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An exploration of the way in which the concept of patient advocacy is perceived by registered nurses working in an acute care hospital

Authors

  • Elizabeth Watt DipNurs BAppSc(AdvNurs), MNS RN FRCNA

    1. Lecturer, Centre for Nursing Practices and Therapies, School of Nursing, LaTrobe University, Bundoora, Australia
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Elizabeth Watt School of Nursing, Latrobe University, Bundoora, Victoria 3083, Australia. e.watt@latrobe.edu.au.

Abstract

Watt E. International Journal of Nursing Practice 1997; 3: 119–127

An exploration of the way in which the concept of patient advocacy is perceived by registered nurses working in an acute care hospital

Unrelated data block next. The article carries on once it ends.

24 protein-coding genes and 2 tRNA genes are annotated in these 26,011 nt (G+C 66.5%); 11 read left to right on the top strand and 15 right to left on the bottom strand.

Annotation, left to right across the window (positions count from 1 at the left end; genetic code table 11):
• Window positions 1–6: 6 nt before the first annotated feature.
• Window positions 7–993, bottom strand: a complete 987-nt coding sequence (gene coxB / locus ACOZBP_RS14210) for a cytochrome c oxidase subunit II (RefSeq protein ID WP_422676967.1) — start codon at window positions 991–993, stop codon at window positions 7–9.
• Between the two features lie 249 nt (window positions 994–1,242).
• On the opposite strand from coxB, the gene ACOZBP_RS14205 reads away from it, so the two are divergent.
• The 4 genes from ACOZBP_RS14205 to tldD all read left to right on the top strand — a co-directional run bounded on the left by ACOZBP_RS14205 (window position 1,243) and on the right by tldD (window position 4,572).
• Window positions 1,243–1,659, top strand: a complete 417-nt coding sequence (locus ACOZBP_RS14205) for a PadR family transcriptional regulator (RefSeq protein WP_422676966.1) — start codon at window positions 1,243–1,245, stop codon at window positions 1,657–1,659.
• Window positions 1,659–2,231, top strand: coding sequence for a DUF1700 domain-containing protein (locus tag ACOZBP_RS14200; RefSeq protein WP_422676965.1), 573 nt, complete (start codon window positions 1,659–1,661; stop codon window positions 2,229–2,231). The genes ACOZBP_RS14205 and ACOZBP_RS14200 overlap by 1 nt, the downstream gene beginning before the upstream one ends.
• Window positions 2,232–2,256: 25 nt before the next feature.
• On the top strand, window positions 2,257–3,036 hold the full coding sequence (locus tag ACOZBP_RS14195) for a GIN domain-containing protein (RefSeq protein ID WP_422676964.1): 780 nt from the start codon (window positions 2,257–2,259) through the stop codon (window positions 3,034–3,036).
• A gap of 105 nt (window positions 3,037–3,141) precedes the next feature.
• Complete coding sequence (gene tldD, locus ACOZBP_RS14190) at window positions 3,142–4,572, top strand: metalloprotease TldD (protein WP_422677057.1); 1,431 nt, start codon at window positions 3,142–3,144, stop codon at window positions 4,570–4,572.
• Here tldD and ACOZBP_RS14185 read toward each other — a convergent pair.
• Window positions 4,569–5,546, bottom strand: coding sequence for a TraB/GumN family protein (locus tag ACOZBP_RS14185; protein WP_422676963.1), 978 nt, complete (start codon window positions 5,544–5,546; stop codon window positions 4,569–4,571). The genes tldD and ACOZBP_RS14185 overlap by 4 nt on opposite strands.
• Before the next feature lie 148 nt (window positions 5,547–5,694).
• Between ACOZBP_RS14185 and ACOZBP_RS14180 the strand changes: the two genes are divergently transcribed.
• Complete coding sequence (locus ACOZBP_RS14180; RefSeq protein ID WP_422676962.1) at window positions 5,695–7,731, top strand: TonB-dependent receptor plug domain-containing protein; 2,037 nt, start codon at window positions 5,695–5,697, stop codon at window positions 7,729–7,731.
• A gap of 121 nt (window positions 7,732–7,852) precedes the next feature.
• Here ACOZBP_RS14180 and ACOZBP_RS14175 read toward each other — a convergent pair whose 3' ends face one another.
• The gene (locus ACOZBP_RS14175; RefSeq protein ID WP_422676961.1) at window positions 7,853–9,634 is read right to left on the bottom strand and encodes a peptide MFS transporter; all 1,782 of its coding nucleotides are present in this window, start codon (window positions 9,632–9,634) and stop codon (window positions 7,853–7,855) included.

The purpose of this study was to provide a beginning exploration of the way in which registered general nurses perceived the concept of patient advocacy. A qualitative approach was taken using the techniques of the grounded theory method. A volunteer sample of eight registered nurses working in an adult acute care ward of a major metropolitan hospital were interviewed using an semi-structured format. Areas explored during the interviews included personal definitions of patient advocacy, elements of the advocate role, and the rationale for the nurse acting as patient advocate. Data analysis commenced during the data collection phase, where initial interviews were transcribed, coded and beginning categories were identified. The findings indicate that for the participants, advocacy is based on respect for the person, and acknowledgement of human rights. The quality of the relationship between the nurse and the patient appears to be the basis for the advocate role. Three initial categories emerged that describe the major elements of the participant’s conceptualization of patient advocacy. These are, informing, supporting and representing.

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